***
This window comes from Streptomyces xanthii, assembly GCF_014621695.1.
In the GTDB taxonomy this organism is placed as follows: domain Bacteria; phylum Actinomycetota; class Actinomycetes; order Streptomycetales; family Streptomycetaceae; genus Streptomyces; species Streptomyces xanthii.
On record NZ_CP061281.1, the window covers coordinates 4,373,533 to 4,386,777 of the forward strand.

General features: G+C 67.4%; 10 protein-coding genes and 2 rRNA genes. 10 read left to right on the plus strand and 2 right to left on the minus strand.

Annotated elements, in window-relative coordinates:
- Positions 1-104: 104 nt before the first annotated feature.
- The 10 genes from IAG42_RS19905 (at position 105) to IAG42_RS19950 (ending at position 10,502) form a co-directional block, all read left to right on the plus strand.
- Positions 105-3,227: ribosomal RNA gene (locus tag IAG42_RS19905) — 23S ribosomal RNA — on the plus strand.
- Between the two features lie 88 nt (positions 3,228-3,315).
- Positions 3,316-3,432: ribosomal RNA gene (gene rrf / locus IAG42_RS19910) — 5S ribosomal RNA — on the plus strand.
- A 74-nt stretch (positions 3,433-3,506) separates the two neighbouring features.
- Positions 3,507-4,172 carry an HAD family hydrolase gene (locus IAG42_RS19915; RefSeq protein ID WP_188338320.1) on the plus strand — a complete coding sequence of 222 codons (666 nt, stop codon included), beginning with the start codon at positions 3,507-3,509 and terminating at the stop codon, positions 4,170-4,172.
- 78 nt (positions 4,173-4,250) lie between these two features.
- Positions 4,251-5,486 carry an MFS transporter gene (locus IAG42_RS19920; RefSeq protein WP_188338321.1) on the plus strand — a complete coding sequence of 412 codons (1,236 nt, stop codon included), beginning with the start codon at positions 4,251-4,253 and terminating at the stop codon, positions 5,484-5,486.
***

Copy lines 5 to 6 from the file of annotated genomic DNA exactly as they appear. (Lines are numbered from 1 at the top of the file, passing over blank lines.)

Annotated elements, in window-relative coordinates:
- Positions 1-104: 104 nt before the first annotated feature.